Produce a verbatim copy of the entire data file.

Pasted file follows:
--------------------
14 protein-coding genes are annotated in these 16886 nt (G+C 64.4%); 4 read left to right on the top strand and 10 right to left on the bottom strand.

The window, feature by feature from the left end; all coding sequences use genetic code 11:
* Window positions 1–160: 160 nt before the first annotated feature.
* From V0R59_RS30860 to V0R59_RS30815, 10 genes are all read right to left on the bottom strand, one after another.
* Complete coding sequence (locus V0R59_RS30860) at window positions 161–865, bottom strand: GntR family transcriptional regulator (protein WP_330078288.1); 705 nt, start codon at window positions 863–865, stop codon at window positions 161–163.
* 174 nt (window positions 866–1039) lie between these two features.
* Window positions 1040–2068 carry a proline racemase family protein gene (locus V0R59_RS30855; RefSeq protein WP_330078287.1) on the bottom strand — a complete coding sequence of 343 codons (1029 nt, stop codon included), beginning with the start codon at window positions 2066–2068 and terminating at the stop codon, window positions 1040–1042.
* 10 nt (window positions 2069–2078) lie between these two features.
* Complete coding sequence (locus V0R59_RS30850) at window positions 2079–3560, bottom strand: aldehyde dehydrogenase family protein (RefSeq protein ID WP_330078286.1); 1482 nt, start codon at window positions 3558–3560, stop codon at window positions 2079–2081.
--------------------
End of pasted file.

14 protein-coding genes are annotated in these 16886 nt (G+C 64.4%); 4 read left to right on the top strand and 10 right to left on the bottom strand.

The window, feature by feature from the left end; all coding sequences use genetic code 11:
* Window positions 1–160: 160 nt before the first annotated feature.
* From V0R59_RS30860 to V0R59_RS30815, 10 genes are all read right to left on the bottom strand, one after another.
* Complete coding sequence (locus V0R59_RS30860) at window positions 161–865, bottom strand: GntR family transcriptional regulator (protein WP_330078288.1); 705 nt, start codon at window positions 863–865, stop codon at window positions 161–163.
* 174 nt (window positions 866–1039) lie between these two features.
* Window positions 1040–2068 carry a proline racemase family protein gene (locus V0R59_RS30855; RefSeq protein WP_330078287.1) on the bottom strand — a complete coding sequence of 343 codons (1029 nt, stop codon included), beginning with the start codon at window positions 2066–2068 and terminating at the stop codon, window positions 1040–1042.
* 10 nt (window positions 2069–2078) lie between these two features.
* Complete coding sequence (locus V0R59_RS30850) at window positions 2079–3560, bottom strand: aldehyde dehydrogenase family protein (RefSeq protein ID WP_330078286.1); 1482 nt, start codon at window positions 3558–3560, stop codon at window positions 2079–2081.